Skip to comments.Frank Inn, famed animal trainer (Benji, green acres) dies (was 86)
Posted on 07/27/2002 9:33:53 PM PDT by chance33_98
Famed animal trainer worked with Benji, Arnold the pig
Saturday July 27, 2002
By ROBERT JABLON Associated Press Writer
LOS ANGELES (AP) Frank Inn, who trained some of Hollywood's biggest animal stars, including Benji the dog and Arnold the pig from ``Green Acres,'' has died. He was 86.
Inn, whose real name was Frank Freeman, died Saturday at a rehabilitation near his Sylmar home where he had stayed since taking a fall in February, said Bob Hillman, his longtime caregiver.
The cause of death was not immediately known but Inn was a diabetic and had been in ill health for several years, said his daughter, Kathleen Hees of Chico.
``He was a dear man and quite an extraordinary trainer,'' said actress June Lockhart, who worked with him on a ``Lassie'' movie in the 1940s.
During a career spanning six decades, Inn trained animals for dozens of movies and TV shows. He students included Cleo the basset hound from the 1950s Jackie Cooper show ``People's Choice'' and Arnold Ziffel the pig for the 1960s television sitcom ``Green Acres.'' He also trained the nearly 500 animals that appeared in TV's ``The Beverly Hillbillies.''
His best-known animal was the spunky, heroic mutt Benji. Inn rescued the original Benji from the Burbank Animal Shelter in 1960. It grew up to star in the TV series ``Petticoat Junction'' and came out of retirement 14 years later to make a popular series of movies.
Inn helped launch the careers of many other trainers, including Karl Lewis Miller, who handled the pig and other animals in the hit movie ``Babe.''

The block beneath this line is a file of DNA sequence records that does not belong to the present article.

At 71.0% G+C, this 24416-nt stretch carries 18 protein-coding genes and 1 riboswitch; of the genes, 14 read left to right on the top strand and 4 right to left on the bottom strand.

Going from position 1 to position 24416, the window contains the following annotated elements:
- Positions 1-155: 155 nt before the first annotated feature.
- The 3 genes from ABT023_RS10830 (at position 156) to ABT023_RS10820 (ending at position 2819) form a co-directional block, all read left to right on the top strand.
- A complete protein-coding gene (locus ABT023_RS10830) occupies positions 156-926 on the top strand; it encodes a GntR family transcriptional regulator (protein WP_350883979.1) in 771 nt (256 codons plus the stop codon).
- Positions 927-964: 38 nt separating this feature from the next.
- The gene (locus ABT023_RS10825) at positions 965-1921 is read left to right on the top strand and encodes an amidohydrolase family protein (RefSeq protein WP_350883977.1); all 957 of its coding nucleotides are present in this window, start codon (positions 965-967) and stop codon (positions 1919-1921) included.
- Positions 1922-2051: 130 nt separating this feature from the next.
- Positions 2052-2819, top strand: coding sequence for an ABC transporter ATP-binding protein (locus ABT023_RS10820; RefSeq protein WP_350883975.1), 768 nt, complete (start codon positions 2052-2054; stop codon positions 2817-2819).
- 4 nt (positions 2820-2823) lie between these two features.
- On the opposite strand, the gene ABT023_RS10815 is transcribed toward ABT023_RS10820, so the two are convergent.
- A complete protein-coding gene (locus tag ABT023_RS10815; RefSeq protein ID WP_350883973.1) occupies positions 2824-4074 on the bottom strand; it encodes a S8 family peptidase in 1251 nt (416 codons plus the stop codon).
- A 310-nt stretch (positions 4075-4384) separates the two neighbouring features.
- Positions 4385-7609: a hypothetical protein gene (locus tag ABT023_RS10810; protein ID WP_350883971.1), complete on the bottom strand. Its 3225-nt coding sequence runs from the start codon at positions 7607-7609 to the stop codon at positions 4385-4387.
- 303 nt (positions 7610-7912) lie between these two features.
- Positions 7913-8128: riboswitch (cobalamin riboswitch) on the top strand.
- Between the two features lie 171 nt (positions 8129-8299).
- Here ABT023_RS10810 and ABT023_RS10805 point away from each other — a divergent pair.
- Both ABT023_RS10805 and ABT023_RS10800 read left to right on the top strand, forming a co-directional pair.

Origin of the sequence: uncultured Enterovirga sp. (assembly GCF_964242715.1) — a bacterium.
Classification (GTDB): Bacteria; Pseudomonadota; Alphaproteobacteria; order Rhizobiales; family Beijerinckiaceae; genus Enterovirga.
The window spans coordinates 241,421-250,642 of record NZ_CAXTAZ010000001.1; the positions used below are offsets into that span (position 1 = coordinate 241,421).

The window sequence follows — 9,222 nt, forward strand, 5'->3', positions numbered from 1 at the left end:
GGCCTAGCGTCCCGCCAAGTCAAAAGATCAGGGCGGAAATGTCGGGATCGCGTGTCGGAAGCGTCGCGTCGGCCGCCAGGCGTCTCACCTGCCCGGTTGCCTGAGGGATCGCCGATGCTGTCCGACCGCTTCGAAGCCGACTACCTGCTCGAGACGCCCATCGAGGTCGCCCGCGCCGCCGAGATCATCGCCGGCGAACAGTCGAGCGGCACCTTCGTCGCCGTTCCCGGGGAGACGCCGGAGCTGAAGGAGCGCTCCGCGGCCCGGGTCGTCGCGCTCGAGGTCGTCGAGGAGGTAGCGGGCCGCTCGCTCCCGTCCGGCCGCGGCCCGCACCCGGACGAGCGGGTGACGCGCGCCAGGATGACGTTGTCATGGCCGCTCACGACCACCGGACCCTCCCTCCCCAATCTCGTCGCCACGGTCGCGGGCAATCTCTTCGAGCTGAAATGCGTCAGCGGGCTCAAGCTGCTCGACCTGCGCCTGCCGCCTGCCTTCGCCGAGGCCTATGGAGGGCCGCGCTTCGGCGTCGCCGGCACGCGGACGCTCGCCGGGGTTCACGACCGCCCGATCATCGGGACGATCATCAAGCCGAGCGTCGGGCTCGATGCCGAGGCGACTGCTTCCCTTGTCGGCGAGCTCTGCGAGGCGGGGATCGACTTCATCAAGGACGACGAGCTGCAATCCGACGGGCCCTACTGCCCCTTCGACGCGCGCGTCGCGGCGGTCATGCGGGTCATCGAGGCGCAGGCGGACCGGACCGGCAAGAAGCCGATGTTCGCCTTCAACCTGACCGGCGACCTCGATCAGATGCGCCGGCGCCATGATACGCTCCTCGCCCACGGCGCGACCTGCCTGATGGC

``Most of the trainers today either worked for him or trained by people who did work for him,'' Inn's daughter said.
Animals trained by Inn received dozens of Patsy awards the animal equivalent of the Oscar from the American Humane Association.
His daughter said Inn also had a company in the San Fernando Valley that provided animals for movies and TV.
``He had chimpanzees, and an elephant, lions, farm animals,'' she said.
Inn's career happened by chance. The Camby, Ind.-born son of a Quaker preacher was in California in the 1930s when he was hit by a car. Pronounced dead, he was taken to a morgue where a student learning embalming detected a heartbeat.
Inn was confined to a wheelchair while healing and was given a puppy for company, which he named Jeep after a cartoon character.
He lured the wary Jeep with food and eventually had only to wave his hand for the puppy to appear or bark.
``That was the beginning of my dog training,'' he recalled in a 1999 magazine article.
He was doing menial jobs at MGM when he watched legendary animal trainer Henry East unsuccessfully trying to get a dog to climb up a flight of stairs, enter a bedroom, crawl under the bed covers, stick out his head and bark.
Inn said he had a dog that could do the routine. Inn got Jeep, then used a ball to lure the dog into performing the trick. East was so impressed that he hired Inn to work for him at a salary of 50 cents a day.
Although he retired three times, ending his career for good about 15 years ago.
Inn was a huge man at one time he weighed 400 pounds with a Santa Claus-like beard and a trademark ship captain's hat. He was a devout Christian who did much charity work, providing dogs for the disabled and promoting the adoption of pets from animal shelters.
He could be demanding but ``he'd also give you the shirt off his back,'' Hillman said.
In addition to his daughter Kathleen, Inn is survived by his daughter Lori Grajeda of Chico, two grandchildren and two great-grandchildren.
Services were pending.
He kept the cremated remains of Benji, Arnold, the dog Tramp from ``My Three Sons'' and other animals in urns at his home and had requested that the remains be placed in his casket when he died, his daughter Kathleen said.
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